8 Great Cities nearly 8 miles of Los Angeles
Whenever reputable travel critics compile a list of their favorite American cities, the city of Los Angeles (also known as, L.A.) is always at the top of the list. Activities like a walk down Hollywood Boulevard, or a visit to such notable venues as the Los Angeles Staples Center to catch a Lakers games, one of America’s favorite teams, are only two of an endless list of activities to be had in this great big American city—what else does a traveler needs, right? Fortunately for "would-be" travelers, L.A. County does have more to offer: Unbeknownst to many, there are, indeed, a number of charming little cities and communities near Los Angeles that may be small in stature and size, but big on fun and character. The following list highlights eight such great cities near to the City of Los Angeles that could be worth adding to your traveling list:
Beverly Hills, CA
Yes, Beverly Hills is its own city. And although the larger City of Los Angeles essentially engulfs the smaller City of Beverly Hills, anyone traveling to Beverly Hill will soon find out just how vastly different the two really are. Arguably one the most affluent in the world, Beverly Hills, CA needs no further embellishing—that is, to say, if you’re planning on giving it a go, plan on bring lots of extra spending money: Travel destinations like Beverly Hills, CA, along with Acapulco, Mexico and Cannes, France, are cities primarily designed for the world’s jet-setters. Have you ever heard of Rodeo Drive, The Beverly Hills Hotel, or even, Beverly Hills High School, made famous by the 90s hit show "Beverly Hills 90201?" In that same vein, Beverly Hills, CA may, very well, be a city that’s near to Los Angeles, but its zip code might as well be on another planet…"Planet Platinum."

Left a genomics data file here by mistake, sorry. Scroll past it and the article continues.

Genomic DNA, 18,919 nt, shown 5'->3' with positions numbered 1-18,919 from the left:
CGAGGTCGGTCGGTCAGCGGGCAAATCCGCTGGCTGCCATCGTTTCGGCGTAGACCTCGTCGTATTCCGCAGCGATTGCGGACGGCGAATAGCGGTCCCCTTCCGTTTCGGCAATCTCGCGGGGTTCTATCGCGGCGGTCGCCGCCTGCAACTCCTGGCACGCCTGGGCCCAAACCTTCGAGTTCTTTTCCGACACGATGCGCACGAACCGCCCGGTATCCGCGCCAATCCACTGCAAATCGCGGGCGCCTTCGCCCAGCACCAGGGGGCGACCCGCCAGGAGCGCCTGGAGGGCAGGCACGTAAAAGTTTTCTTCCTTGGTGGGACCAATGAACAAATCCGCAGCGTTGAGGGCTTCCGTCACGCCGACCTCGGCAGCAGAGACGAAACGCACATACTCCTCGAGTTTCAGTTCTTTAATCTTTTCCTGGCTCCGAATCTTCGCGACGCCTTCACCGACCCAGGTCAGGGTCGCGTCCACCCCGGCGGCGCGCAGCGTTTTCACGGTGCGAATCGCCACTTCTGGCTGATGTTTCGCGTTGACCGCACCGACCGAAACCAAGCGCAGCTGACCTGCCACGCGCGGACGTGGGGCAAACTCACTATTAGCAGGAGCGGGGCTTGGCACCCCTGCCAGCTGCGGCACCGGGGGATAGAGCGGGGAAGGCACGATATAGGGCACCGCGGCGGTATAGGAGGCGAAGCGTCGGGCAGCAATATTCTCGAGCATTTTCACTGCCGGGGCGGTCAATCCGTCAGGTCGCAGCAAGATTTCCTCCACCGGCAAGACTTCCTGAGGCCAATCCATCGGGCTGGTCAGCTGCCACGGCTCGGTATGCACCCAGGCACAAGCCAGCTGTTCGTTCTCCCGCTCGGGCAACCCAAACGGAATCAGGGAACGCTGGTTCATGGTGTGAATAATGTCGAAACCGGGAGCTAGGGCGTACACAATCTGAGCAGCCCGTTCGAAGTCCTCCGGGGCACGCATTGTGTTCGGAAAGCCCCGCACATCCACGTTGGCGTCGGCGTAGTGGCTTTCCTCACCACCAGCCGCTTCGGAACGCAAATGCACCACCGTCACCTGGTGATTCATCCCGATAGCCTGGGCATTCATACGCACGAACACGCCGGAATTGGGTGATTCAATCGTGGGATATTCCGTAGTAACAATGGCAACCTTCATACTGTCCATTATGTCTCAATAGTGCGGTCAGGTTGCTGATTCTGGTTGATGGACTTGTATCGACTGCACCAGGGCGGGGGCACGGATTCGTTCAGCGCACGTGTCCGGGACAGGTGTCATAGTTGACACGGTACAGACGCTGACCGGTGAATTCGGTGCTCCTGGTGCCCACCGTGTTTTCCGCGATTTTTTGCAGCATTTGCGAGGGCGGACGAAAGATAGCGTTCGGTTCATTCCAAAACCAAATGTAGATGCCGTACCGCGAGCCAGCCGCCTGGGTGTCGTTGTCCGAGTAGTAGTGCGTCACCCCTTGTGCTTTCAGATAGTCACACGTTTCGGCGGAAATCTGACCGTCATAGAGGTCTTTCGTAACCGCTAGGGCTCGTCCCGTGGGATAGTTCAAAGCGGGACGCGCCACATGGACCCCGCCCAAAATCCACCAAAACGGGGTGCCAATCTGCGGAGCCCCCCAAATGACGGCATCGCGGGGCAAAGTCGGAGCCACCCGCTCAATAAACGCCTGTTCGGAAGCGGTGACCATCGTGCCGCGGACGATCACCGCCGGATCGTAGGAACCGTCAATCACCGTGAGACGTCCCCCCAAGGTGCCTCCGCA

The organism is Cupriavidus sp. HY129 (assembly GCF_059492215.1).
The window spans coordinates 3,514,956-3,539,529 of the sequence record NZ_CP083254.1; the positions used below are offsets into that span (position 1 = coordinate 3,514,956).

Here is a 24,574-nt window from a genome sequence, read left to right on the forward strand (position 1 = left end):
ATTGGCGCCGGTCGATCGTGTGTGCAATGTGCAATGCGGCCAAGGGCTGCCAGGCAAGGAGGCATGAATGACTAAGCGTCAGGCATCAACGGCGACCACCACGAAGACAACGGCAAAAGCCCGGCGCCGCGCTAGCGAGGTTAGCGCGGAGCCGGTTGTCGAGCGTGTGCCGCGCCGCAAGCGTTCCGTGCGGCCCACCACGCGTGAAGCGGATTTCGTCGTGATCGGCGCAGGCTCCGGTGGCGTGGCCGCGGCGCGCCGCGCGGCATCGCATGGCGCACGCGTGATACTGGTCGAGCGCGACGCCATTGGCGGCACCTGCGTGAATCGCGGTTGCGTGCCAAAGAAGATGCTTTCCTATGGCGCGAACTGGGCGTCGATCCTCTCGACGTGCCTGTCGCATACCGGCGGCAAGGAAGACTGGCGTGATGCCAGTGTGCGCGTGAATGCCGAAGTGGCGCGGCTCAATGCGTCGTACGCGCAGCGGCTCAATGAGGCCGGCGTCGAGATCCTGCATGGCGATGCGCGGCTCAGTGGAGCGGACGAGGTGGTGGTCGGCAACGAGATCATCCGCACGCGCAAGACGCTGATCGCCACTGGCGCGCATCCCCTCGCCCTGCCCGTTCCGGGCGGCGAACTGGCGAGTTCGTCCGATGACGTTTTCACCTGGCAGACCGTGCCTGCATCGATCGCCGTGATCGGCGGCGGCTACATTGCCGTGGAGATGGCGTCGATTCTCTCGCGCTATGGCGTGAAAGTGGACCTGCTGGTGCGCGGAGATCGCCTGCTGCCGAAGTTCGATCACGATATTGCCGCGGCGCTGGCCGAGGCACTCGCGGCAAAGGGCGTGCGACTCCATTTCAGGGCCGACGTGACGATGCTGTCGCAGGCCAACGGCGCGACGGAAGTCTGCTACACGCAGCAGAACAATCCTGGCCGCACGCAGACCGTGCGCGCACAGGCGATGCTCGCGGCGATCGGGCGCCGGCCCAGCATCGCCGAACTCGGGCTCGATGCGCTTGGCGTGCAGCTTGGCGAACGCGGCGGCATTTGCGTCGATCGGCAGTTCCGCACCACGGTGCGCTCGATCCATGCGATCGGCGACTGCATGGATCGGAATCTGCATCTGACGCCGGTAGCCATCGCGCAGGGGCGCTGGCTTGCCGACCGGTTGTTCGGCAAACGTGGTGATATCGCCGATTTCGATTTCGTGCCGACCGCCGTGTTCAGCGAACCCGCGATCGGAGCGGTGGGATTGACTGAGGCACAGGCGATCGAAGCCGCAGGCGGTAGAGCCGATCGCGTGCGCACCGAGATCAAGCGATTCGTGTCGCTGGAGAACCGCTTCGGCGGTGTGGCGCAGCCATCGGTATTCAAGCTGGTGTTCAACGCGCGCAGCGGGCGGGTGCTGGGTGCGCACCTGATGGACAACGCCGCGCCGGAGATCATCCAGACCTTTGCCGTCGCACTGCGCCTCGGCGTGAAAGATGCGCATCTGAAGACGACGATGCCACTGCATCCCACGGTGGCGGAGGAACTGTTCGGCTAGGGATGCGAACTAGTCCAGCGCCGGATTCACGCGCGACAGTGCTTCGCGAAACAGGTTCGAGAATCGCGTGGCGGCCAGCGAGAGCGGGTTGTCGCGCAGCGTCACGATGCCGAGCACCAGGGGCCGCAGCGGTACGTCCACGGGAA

Huntington Park, CA
Back down to planet earth, in quite contrast to L.A.’s most ritzy neighborhood, there are certain sketchy communities—for example, because of crime and heavy gang activities, that many tourists to the City of Los Angeles dare not go, but Huntington Park isn’t one of those places. In fact, Huntington Park is home to one of L.A.’s most burgeoning districts: The Pacific Boulevard commercial district is the third highest grossing commercial district in the County of Los Angeles, with such notable attractions as the annual Carnaval Primavera (Spring Carnival) held on Pacific Boulevard each year. Tourist planning to give it a try must be aware that this yearly event does tend to pack in carnival revelers in the hundreds of thousands.
Bell Gardens, CA